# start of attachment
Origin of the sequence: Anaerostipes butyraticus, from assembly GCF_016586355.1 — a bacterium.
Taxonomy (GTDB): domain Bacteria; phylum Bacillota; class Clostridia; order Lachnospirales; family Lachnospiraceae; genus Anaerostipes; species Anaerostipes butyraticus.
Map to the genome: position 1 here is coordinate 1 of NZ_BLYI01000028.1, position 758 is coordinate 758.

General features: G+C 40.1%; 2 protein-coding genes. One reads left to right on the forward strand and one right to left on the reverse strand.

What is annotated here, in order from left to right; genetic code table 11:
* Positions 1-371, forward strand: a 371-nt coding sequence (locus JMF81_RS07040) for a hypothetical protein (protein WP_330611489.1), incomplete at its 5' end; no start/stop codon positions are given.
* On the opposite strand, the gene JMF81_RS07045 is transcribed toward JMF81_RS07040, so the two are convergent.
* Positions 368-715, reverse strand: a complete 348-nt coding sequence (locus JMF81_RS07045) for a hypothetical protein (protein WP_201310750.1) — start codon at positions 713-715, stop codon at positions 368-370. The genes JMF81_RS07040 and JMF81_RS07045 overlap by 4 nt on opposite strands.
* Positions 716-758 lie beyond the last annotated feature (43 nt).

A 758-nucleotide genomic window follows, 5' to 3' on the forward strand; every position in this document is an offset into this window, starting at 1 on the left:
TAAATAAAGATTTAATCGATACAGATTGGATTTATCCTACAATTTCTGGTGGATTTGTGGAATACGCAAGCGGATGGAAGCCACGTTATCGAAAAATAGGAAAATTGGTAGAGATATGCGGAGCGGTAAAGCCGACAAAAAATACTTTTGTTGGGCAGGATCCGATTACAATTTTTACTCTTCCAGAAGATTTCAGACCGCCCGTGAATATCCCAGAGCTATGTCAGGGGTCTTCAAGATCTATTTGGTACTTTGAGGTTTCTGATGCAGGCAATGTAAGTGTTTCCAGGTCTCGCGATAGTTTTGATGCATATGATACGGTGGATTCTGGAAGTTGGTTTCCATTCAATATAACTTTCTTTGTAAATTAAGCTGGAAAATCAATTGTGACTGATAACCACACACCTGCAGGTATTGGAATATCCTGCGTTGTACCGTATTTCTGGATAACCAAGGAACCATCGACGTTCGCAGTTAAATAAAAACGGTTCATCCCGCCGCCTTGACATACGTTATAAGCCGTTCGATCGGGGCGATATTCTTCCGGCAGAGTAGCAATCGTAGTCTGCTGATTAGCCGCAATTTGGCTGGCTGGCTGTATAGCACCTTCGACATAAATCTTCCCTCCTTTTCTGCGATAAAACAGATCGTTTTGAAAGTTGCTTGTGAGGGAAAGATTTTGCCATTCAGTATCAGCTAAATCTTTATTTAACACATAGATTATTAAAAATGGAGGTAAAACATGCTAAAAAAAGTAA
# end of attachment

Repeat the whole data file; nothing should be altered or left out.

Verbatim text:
Origin of the sequence: Anaerostipes butyraticus, from assembly GCF_016586355.1 — a bacterium.
Taxonomy (GTDB): domain Bacteria; phylum Bacillota; class Clostridia; order Lachnospirales; family Lachnospiraceae; genus Anaerostipes; species Anaerostipes butyraticus.
Map to the genome: position 1 here is coordinate 1 of NZ_BLYI01000028.1, position 758 is coordinate 758.

General features: G+C 40.1%; 2 protein-coding genes. One reads left to right on the forward strand and one right to left on the reverse strand.

What is annotated here, in order from left to right; genetic code table 11:
* Positions 1-371, forward strand: a 371-nt coding sequence (locus JMF81_RS07040) for a hypothetical protein (protein WP_330611489.1), incomplete at its 5' end; no start/stop codon positions are given.
* On the opposite strand, the gene JMF81_RS07045 is transcribed toward JMF81_RS07040, so the two are convergent.
* Positions 368-715, reverse strand: a complete 348-nt coding sequence (locus JMF81_RS07045) for a hypothetical protein (protein WP_201310750.1) — start codon at positions 713-715, stop codon at positions 368-370. The genes JMF81_RS07040 and JMF81_RS07045 overlap by 4 nt on opposite strands.
* Positions 716-758 lie beyond the last annotated feature (43 nt).

A 758-nucleotide genomic window follows, 5' to 3' on the forward strand; every position in this document is an offset into this window, starting at 1 on the left:
TAAATAAAGATTTAATCGATACAGATTGGATTTATCCTACAATTTCTGGTGGATTTGTGGAATACGCAAGCGGATGGAAGCCACGTTATCGAAAAATAGGAAAATTGGTAGAGATATGCGGAGCGGTAAAGCCGACAAAAAATACTTTTGTTGGGCAGGATCCGATTACAATTTTTACTCTTCCAGAAGATTTCAGACCGCCCGTGAATATCCCAGAGCTATGTCAGGGGTCTTCAAGATCTATTTGGTACTTTGAGGTTTCTGATGCAGGCAATGTAAGTGTTTCCAGGTCTCGCGATAGTTTTGATGCATATGATACGGTGGATTCTGGAAGTTGGTTTCCATTCAATATAACTTTCTTTGTAAATTAAGCTGGAAAATCAATTGTGACTGATAACCACACACCTGCAGGTATTGGAATATCCTGCGTTGTACCGTATTTCTGGATAACCAAGGAACCATCGACGTTCGCAGTTAAATAAAAACGGTTCATCCCGCCGCCTTGACATACGTTATAAGCCGTTCGATCGGGGCGATATTCTTCCGGCAGAGTAGCAATCGTAGTCTGCTGATTAGCCGCAATTTGGCTGGCTGGCTGTATAGCACCTTCGACATAAATCTTCCCTCCTTTTCTGCGATAAAACAGATCGTTTTGAAAGTTGCTTGTGAGGGAAAGATTTTGCCATTCAGTATCAGCTAAATCTTTATTTAACACATAGATTATTAAAAATGGAGGTAAAACATGCTAAAAAAAGTAA